Archive for the 'Fieldnotes' Category



Wasps and Caterpillars

This Euodynerus hidalgo wasp was digging into this old rudbeckia (or maybe it’s a coreopsis).
For almost nine minutes.
This European Tube Wasp (Ancistrocerus gazella) seemed interested.
Ah-hah!
Caterpillar! From deep inside the flower. I think it’s Homoeosoma genus.
The Tube Wasp did not steal this prize.
The wasp flew her prey off to her nest, where it will feed her young.

Several minutes earlier, in the same patch, an earlier extraction of a caterpillar. Could be the same female wasp. I don’t know how many caterpillars she needs to provision her nest, but up to twenty get stuffed into a Tube Wasp’s.
Same patch, same time period: caterpillar crawling up flower stem and sliding into what seemed like a pre-existing hole in the flower. A future moth…or wasp food?

Raptor Wednesday

On Sunday morning, there were five American Kestrels on and off the solar building, which is about one-third of the way down the block from here. Two males, three females. In this pic, there’s a male on the left. There are two females on the chimney, and another female on the far right pipe.
On Monday morning, there were an astonishing five females!
Five plus one male. Are all these females siblings? I would expect the mother to be hunting like mad and not perched with her chidden.

One of the female fledglings on our roof.

I wonder what they think about the fireworks? Saturday night was the worse night yet, launched from nearby in the park and from right across the street, an intermittent barrage from 10pm until 3:30am. Bursts could be seen through closed eyes.

Squash Vine Borer Moth

Wow! Nectaring on common milkweed, this moth is just a little bigger than a Western Honeybee.
Have you ever seen one? I never had until Friday.
You might know them from your zucchinis. The caterpillars of Melitta curcurbitae love to eat summer and winter squashes, but if this is your reward, perhaps a little homage is in order?

Note the clear hind wings. There are several other clearwing borers in the family Sesiidae. They’re diurnal bee/wasp mimics.

Also found flying during the day are the two clearwing sphinx moths in the family Sphingidae: Hummingbird Clearwing and the Snowberry Clearwing.

Raven

With inner eyelid close, the eyes of this young Raven look blue.
In addition to being harried by a Northern Mockingbird, the Raven was also hassled by this male Baltimore Oriole, who let up a non-stop calling.
When the Raven finally flew away, the Oriole followed.

And was joined by a female Oriole.
They both saw the Raven out of the cemetery.

***

Tampon in the crappachino? On police lies and the media that broadcasts them.

Tuliptree

Last year’s fruit, found like this, split right in half, with one of this year’s in the background.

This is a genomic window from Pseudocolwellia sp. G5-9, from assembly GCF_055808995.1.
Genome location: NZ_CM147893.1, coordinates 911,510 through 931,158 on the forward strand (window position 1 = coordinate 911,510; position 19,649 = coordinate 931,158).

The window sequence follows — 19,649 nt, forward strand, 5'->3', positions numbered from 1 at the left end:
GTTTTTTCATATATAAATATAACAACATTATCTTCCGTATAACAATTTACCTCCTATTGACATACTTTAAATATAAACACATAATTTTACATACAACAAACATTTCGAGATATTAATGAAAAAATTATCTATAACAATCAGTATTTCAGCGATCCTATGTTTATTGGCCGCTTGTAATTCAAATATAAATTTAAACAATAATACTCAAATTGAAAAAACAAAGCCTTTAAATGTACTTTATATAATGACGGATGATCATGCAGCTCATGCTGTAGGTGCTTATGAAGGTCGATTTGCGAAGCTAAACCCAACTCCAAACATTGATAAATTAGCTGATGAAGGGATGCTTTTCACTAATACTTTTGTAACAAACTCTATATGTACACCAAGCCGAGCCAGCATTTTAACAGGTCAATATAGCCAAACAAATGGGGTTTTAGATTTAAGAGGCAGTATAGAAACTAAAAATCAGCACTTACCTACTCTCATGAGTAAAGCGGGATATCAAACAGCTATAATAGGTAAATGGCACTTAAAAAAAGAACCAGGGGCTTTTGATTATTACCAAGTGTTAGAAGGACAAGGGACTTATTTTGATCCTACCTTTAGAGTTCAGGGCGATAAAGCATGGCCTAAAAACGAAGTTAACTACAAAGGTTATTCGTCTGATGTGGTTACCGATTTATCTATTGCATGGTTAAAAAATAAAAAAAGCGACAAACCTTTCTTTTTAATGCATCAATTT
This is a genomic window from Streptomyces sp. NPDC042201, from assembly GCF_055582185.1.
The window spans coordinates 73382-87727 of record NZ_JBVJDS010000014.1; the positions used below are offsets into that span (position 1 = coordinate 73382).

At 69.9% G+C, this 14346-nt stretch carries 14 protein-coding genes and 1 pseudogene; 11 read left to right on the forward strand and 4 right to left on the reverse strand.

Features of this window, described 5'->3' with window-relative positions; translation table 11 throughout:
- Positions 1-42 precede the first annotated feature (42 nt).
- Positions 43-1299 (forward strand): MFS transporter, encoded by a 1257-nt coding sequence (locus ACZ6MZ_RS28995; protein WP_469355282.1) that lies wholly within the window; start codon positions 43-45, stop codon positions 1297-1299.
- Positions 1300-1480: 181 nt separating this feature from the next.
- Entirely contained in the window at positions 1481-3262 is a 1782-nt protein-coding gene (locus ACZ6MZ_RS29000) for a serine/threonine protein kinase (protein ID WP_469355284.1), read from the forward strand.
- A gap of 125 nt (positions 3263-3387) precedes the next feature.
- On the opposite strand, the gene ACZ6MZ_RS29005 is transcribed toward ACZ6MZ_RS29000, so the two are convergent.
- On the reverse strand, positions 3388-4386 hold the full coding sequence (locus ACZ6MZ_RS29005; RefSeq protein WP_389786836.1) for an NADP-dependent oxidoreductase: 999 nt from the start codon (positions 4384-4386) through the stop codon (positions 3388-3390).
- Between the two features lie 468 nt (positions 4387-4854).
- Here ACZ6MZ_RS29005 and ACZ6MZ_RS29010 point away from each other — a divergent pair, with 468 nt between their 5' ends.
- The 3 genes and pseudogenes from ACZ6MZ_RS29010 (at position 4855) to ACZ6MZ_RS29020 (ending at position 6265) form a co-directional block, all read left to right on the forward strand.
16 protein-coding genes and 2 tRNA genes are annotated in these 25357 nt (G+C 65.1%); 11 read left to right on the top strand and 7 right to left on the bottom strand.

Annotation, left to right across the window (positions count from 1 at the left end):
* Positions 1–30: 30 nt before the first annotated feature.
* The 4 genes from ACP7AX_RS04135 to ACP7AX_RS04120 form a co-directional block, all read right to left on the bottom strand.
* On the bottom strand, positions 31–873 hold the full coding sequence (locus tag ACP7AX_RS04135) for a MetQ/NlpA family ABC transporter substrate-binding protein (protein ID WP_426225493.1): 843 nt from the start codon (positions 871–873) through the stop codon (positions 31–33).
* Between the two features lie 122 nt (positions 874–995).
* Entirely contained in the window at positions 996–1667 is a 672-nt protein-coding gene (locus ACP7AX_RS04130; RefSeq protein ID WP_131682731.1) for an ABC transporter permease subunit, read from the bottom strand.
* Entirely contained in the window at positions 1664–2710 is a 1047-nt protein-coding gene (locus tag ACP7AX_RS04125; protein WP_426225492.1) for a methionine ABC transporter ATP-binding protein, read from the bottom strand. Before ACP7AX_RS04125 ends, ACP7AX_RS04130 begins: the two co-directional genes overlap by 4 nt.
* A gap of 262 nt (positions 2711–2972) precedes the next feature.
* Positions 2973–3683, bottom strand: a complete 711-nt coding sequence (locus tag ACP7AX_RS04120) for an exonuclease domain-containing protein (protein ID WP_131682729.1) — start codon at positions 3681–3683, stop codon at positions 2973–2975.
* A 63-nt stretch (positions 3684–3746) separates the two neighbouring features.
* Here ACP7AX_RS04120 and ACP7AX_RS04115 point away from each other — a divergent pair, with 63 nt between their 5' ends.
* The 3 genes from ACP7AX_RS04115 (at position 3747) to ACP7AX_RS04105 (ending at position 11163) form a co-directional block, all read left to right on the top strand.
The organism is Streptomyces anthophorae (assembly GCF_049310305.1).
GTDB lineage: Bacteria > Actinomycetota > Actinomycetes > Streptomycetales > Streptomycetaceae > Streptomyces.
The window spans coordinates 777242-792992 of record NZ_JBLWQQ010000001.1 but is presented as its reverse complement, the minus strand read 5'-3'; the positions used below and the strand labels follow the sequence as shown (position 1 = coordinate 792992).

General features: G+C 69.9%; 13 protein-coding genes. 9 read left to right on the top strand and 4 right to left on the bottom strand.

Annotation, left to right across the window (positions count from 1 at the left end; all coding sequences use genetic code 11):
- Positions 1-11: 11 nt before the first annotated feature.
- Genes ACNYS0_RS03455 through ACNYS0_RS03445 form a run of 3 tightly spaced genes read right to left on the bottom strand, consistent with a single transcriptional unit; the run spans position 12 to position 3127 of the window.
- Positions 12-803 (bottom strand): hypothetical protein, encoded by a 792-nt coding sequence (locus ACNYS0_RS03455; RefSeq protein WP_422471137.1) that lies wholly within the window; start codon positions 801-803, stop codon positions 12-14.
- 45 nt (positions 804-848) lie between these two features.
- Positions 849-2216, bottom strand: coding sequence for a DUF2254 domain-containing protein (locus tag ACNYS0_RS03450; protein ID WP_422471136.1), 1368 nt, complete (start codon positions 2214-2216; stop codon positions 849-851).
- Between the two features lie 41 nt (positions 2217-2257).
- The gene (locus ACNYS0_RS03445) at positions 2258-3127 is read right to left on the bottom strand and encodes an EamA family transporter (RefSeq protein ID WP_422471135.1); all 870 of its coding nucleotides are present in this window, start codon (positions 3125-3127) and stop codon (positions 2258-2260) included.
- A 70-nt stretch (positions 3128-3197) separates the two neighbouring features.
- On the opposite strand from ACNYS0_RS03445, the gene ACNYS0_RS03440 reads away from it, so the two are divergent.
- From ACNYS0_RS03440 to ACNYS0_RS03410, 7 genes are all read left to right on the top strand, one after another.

The leaves were glistening in the hot sun, sticky with honeydew. Aphids were at work.
Assuming these are Tuliptree Aphids (Illinoia liriodendri).
Some kind of leaf-spotting fungus

And turn a leaf over. Hugging the center: a tree cricket nymph of the genus Oecanthus!

Another Very Special Edition of Raptor Wednesday

I was worried. It’s late June. Shouldn’t I have seen these fledglings sooner? In truth, they don’t look like they came out of the nest yesterday. I suspect they’ve been out and around for a few days now.
She scrunches down before lift-off.

There was actually a young male up there, too. I’d heard somebody behind the bulkhead, but it wasn’t until the female flew that I found the source of the vocalizations.
So, at least two successful fledglings! Keeping an eye out for more.

Raptor Wednesday

Two young Red-tailed hawks of the class of 2020 were screaming their heads off the other day in Green-Wood. Because they were so close to the big pine nest, I presume that’s where they came from.
Opposite corners here. As far as I understand it, the young raptors were demanding meat.
One of the parent birds was nearby, berated by Mockingbirds and Jays. Interestingly, the smaller birds did not go after the mewling fledglings even though they were more out in the open.

A Very Small Jelly Donut?

Spotted this small object on a swamp white oak leaf yesterday.
With help from iNaturalist and Tracks and Signs of Insects, I learned that it’s an egg of a Polyphemus Moth (Antheraea polyphemus).
You may recall that I found a half dozen of the large cocoons of this species over the winter. I’ve seen several reports of adult moths being spotted around Brooklyn on iNaturalist, although I haven’t seen any myself. But they’re obviously finding each other…

Good to know another generation has a chance.

Mammal Monday

Hanging from a tree by the back legs.

Discovery Week V

I could barely see, and barely photograph, this one on the side of a tree. I first thought it was some kind of moth.
The very long antennae forms, mostly in shade, are rather un-mothlike, though.
Turns out this is a giant casemaker caddisfly, possibly in the species Banksiola. The aquatic larvae stage given them their general name; they make protective cases of silk, plant material, even tiny bits of gravel.


Share

Bookmark and Share

Join 634 other followers

Twitter

  • RT @JuliaAngwin: This whole story is horrifying, and sounds like an abuse of power. And it raises a question: is it legal for NYPD to forci… 4 hours ago
Nature Blog Network

Archives